Because both the human FMR1 and GRM5 genes have functional homologues in the mouse (Fmr1 and Grm5), we were able to generate Fmr1 knockout mice with reduced expression of mGluR5, the major Gp1 mGluR in the forebrain. By crossing two mutant lines, the functional relationship between two protein products can be examined; genetic “rescue” occurs when single mutant phenotypes are attenuated in the double mutant. The power of this approach in the murine model is two-fold: (1) it is a precise and selective method to reduce mGluR5 function, (2) it permits analysis of diverse phenotypes across many developmental time points, using a variety of experimental methods both in vitro and in vivo. In addition, unlike simpler genetically modifiable organisms, endophenotypes identified in this mammalian model can serve not only to establish genetic interaction, but may also bear direct relation to the phenotype in humans with the disease.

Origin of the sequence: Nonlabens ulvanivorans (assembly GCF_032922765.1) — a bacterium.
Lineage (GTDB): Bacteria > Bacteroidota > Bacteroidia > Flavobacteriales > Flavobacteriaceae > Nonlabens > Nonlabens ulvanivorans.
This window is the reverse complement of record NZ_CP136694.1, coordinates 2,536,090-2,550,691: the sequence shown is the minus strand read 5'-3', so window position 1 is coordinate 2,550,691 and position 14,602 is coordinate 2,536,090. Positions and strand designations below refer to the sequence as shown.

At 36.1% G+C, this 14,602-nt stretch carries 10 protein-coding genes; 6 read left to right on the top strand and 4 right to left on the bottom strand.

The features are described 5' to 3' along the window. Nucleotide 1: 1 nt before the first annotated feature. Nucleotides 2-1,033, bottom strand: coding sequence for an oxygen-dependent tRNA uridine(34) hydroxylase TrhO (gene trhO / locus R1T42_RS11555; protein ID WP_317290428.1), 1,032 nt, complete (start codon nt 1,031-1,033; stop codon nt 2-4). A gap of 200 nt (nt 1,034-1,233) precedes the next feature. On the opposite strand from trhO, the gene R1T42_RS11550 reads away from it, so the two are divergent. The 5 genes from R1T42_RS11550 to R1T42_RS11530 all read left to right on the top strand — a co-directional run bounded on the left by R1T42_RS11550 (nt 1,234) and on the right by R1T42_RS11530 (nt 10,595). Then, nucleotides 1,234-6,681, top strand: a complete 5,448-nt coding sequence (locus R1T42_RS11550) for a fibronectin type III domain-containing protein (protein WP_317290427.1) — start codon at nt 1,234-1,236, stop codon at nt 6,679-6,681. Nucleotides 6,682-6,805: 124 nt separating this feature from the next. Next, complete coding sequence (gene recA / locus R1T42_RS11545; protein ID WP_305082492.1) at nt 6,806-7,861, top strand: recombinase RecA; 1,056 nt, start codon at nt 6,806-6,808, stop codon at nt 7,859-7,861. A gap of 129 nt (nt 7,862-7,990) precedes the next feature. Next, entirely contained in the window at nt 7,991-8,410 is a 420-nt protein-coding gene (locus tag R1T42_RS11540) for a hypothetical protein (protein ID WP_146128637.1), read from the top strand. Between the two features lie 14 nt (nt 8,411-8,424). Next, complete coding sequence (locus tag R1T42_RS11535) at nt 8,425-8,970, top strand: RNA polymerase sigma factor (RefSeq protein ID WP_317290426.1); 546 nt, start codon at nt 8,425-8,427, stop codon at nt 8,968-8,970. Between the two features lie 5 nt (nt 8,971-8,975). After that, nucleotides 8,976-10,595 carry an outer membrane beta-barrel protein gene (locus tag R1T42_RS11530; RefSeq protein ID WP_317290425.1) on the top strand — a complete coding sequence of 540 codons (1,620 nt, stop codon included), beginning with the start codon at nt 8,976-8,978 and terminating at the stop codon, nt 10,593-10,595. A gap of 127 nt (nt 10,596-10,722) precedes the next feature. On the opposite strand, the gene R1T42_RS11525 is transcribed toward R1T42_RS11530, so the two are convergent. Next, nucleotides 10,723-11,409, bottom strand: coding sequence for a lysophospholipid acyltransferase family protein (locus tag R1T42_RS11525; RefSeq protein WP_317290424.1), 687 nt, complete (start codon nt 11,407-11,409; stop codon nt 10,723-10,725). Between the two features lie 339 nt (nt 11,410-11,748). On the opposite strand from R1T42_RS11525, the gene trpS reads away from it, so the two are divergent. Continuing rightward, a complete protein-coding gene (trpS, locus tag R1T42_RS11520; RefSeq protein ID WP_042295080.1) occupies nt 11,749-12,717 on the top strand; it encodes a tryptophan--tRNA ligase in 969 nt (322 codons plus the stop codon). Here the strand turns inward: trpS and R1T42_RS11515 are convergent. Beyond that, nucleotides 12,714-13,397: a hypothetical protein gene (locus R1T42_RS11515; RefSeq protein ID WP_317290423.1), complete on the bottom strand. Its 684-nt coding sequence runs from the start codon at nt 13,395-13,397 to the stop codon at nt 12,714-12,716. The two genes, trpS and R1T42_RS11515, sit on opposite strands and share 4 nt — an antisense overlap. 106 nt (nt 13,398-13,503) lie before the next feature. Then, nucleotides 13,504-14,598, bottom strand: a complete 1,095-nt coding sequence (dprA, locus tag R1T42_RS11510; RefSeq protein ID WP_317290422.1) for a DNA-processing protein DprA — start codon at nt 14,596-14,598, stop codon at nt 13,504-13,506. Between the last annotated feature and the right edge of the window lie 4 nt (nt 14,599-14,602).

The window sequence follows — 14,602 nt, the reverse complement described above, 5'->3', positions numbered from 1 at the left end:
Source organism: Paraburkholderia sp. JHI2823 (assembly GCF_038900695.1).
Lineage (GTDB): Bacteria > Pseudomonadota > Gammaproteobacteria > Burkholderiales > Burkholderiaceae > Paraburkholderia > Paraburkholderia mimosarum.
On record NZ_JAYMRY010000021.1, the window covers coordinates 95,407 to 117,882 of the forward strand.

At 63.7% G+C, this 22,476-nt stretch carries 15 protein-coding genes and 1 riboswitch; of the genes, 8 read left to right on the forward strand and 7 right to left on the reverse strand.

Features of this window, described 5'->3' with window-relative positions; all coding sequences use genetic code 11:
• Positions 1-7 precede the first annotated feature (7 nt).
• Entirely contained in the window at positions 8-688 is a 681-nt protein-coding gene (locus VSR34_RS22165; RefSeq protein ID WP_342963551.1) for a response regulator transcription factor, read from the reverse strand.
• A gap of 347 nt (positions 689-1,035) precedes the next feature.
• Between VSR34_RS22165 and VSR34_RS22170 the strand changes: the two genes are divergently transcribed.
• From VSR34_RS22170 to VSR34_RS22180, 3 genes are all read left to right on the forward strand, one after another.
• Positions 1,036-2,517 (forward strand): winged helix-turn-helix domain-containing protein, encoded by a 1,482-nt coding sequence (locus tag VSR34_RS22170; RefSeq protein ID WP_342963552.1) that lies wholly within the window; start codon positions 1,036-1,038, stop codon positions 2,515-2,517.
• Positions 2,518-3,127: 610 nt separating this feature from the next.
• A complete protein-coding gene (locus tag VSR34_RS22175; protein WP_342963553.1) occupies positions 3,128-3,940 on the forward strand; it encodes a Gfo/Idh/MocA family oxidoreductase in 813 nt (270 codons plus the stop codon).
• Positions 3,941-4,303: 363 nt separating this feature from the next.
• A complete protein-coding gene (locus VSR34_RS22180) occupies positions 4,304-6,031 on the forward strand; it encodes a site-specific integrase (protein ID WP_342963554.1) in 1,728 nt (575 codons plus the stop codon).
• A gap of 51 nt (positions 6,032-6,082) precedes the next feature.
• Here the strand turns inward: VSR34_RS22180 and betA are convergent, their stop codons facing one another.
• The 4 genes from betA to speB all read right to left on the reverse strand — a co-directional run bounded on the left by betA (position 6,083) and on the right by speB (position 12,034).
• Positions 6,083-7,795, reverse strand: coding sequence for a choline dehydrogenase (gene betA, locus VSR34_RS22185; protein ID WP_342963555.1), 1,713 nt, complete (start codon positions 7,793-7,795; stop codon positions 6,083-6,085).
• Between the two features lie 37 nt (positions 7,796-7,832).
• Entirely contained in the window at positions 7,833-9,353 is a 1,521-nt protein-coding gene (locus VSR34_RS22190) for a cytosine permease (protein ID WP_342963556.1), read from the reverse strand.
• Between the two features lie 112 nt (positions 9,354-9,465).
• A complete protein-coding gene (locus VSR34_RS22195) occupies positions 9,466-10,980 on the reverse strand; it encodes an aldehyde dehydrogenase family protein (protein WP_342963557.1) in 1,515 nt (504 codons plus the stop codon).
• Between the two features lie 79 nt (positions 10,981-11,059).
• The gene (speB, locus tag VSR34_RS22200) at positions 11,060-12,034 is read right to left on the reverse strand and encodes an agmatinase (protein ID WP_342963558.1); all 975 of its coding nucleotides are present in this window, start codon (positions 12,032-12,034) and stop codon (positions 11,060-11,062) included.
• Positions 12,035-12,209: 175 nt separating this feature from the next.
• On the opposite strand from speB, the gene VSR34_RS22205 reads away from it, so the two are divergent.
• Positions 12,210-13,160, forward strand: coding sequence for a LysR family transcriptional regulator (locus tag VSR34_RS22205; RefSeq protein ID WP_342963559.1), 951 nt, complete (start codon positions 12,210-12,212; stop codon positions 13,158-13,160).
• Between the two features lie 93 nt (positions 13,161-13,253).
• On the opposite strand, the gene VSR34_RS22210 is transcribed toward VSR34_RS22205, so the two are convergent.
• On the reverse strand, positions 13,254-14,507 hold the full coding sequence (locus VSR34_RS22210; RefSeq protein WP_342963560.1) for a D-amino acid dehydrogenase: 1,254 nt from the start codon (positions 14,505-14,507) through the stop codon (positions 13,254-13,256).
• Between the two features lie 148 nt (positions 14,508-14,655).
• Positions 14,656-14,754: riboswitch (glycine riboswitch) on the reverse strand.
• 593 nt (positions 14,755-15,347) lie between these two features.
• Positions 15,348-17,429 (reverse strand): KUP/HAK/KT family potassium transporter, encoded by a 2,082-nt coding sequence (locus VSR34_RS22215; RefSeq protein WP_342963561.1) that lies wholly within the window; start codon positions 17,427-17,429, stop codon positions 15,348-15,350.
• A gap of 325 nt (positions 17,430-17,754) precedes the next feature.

Fmr1 mutant mice (Consortium, 1994) were crossed with Grm5 mutant mice (Lu et al., 1997) to produce Fmr1 knockout animals with a selective reduction in mGluR5 expression (Figure S2). To increase the therapeutic relevance, we concentrated on animals with a 50% reduction in mGluR5 rather than a complete knockout (which impairs brain function (Jia et al., 1998; Lu et al., 1997)). Littermates with 4 different genotypes were created in our cross: Wild type [Fmr1 (+/Y) Grm5 (+/+)], Fmr1 knockout [Fmr1 (−/Y) Grm5 (+/+)], Grm5 heterozygote [Fmr1 (+/Y) Grm5 (+/−)], and the knockout/heterozygote cross [Fmr1 (−/Y) Grm5 (+/−)]; these animals are termed WT, KO, HT, and CR, respectively. In all crossings, animals were on the C57Bl/6J clonal background.